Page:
Cigar smoke, dogs and no metal detectors: The bizarre first two weeks of a Republican-controlled House

 (AP/Reuters/Shutterstock/Getty/The Independent)
(AP/Reuters/Shutterstock/Getty/The Independent)

This week, as many Republicans filed into the House chamber, they often jokingly raised up their arms, mimicking the way they used to have to raise them as they went through metal detectors last year. During the last Congress, such magnometer checks were compulsory.

The anti-metal detector GOP crusade has being going on for a while. Last year, as I tried to catch Lauren Boebert for a question, she maneuvered her way around me — and around the magnetometers — in order to go and vote. It was a small but significant act of rebellion.

Boebert was notably part of a group of insurgent Republicans that opposed McCarthy’s nomination to the speakership. But this week, the Colorado Republican Congresswoman — who once ran a restaurant in the town of Rifle where the waitresses carried guns — praised the fact that she no longer had to go through magnetometers, telling a fellow Republican, “It’s almost like America.”

Most Republicans chafed at having to go through the metal detectors that were put in place after the January 6 riot, even though they would have to pay fines if they circumvented them. Of course, many forget that the whole reason former speaker Nancy Pelosi put the magnetometers in place was because of the fact that now-former representative Madison Cawthorn of North Carolina talked publicly about being armed during the insurrection at the US Capitol.

Republicans moved heaven and earth to remove Cawthorn from his seat during the primary in May of last year. Magnetometers have now gone the same way as the wayward one-term congressman.

Throughout the House’s first two weeks — along with the fact that there was no speaker for the first few days — the halls of Congress have definitely had a different energy to when they were under Democratic control. I first moved to DC when Republicans controlled the House during the Tea Party era that saw conservative insurgents shove out John Boehner. I also covered Congress when Republicans controlled the House, the Senate and the White House during Donald Trump’s presidency. I’m no stranger to GOP-controlled spaces in government. But I know a weird energy when I feel one.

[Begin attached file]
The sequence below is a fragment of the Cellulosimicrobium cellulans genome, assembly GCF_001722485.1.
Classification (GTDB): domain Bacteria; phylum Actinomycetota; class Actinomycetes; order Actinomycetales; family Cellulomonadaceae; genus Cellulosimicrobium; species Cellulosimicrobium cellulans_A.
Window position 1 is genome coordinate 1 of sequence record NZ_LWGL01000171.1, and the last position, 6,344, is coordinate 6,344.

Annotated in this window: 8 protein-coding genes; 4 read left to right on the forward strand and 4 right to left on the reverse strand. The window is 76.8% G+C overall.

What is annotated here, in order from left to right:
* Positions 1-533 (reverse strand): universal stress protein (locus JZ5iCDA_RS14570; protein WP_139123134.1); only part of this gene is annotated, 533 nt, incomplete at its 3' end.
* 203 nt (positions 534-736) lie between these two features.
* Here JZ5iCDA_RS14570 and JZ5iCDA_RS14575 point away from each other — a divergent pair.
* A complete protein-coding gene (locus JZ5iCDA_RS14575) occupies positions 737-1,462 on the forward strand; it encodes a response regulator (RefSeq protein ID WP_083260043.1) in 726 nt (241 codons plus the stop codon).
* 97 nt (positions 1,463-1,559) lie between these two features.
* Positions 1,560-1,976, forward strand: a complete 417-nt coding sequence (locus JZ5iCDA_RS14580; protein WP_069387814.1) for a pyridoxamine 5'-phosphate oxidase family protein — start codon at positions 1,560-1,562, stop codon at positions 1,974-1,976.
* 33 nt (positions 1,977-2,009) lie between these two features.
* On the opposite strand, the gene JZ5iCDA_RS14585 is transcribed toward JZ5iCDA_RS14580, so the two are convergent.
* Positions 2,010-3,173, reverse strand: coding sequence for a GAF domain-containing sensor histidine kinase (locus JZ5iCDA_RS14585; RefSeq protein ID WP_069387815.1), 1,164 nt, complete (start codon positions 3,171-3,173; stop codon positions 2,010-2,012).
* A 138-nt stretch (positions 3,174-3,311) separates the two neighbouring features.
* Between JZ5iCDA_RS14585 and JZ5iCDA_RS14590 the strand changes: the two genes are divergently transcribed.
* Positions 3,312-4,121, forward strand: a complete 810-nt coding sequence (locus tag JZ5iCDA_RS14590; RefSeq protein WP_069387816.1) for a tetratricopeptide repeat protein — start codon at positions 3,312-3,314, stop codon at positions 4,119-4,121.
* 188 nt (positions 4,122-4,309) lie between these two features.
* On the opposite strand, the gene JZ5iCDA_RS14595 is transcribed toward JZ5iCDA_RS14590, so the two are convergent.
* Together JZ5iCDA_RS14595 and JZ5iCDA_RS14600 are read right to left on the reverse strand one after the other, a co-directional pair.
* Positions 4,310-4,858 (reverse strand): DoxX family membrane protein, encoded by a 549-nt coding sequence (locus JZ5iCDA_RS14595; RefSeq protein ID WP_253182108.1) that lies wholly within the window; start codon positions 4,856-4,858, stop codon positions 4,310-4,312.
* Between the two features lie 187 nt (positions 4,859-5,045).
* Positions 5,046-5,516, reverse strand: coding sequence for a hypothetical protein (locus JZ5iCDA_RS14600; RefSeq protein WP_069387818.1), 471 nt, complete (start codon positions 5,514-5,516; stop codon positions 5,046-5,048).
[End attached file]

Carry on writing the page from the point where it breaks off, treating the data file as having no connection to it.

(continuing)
The House, replete with 435 members and nonvoting delegates who represent every swath of the country, has always been much more feisty, puerile, backbiting and sharp-elbowed than the country club of 100 that is the United States Senate. The contrast is now even more distinct. Perhaps it’s because of who’s left standing. Two years ago, a majority of the House GOP conference voted to object to the election results, essentially attempting to undo a democratic vote. The Republicans who voted to impeach Trump or try to hold him accountable during his term have largely left.

And the chaos surrounding the speaker vote kicked off this new House in spectacular style. Representative Marjorie Taylor Greene, who has promoted conspiracy theories and spoke at a conference held by white nationalist Nick Fuentes, surprised everyone by coming out on McCarthy’s side. Florida Representative Matt Gaetz stalled the vote with some last-minute opposition, and in doing so almost ended up in a fistfight with Representative Mike Rogers of Alabama.